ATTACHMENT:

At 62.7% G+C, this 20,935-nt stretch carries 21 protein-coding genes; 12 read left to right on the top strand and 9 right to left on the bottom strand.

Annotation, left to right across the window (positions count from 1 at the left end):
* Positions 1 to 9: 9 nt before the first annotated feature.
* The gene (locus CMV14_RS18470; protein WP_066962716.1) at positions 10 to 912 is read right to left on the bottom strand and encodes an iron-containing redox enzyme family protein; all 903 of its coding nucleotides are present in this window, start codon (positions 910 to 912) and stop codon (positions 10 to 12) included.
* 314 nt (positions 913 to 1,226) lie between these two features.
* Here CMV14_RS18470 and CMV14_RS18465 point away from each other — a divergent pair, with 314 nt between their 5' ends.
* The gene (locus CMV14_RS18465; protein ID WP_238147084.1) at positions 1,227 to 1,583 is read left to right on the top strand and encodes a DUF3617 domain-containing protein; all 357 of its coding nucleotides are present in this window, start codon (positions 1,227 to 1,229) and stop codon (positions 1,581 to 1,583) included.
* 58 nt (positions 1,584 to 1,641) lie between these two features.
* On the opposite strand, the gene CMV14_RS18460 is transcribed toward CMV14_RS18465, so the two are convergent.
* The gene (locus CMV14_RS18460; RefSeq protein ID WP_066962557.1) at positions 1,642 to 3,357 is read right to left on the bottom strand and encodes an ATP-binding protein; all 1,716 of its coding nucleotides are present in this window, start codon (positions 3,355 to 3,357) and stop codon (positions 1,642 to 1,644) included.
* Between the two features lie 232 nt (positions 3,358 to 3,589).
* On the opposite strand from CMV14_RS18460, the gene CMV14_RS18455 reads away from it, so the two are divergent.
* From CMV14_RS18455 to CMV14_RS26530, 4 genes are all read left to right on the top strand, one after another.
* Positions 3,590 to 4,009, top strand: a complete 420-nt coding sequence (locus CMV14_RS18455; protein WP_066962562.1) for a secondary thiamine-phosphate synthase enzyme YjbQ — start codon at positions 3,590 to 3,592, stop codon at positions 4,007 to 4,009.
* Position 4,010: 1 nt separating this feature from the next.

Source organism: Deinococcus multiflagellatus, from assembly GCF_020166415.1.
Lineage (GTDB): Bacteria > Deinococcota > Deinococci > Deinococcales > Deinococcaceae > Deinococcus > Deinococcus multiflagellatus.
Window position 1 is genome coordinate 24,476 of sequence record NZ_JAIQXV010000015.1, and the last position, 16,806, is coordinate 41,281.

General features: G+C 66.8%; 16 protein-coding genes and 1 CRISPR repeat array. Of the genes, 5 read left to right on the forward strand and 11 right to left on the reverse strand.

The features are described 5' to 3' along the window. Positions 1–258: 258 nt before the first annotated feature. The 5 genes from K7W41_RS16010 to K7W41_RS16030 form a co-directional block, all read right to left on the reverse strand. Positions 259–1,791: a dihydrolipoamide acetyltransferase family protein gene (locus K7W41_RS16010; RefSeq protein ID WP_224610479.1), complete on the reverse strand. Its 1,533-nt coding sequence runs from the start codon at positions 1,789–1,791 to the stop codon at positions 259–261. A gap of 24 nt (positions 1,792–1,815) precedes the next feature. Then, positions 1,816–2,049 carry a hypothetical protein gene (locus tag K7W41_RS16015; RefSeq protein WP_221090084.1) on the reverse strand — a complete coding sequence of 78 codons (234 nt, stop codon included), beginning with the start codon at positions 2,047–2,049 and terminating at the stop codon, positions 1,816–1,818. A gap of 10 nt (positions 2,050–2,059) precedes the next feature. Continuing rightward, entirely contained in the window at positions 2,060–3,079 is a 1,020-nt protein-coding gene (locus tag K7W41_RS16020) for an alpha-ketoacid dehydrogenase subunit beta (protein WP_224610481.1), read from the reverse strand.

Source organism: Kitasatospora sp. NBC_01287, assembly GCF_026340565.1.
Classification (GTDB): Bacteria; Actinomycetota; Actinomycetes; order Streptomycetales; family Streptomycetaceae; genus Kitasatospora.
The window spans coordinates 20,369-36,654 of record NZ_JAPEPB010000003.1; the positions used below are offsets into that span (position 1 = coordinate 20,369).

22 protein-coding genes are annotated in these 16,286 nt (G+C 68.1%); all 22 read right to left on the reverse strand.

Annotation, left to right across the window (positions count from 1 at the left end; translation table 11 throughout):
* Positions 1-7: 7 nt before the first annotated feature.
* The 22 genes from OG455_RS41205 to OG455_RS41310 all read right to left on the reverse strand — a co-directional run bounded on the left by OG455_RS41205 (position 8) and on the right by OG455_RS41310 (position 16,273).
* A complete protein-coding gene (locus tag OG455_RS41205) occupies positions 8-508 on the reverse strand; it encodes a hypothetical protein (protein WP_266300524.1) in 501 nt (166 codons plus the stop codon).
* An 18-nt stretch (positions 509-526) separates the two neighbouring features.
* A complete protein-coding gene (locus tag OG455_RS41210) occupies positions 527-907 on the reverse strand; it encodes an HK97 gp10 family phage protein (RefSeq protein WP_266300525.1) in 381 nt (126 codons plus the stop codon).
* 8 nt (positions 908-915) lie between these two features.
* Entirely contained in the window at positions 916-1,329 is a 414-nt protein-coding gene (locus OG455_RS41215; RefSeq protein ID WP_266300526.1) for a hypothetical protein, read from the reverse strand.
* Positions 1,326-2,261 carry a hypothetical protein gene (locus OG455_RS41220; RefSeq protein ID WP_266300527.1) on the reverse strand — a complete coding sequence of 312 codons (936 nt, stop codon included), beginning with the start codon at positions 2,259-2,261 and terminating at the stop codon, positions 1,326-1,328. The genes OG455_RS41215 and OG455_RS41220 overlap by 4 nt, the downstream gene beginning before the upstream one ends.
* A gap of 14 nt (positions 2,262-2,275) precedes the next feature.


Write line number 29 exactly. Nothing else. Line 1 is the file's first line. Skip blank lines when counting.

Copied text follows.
* An 18-nt stretch (positions 509-526) separates the two neighbouring features.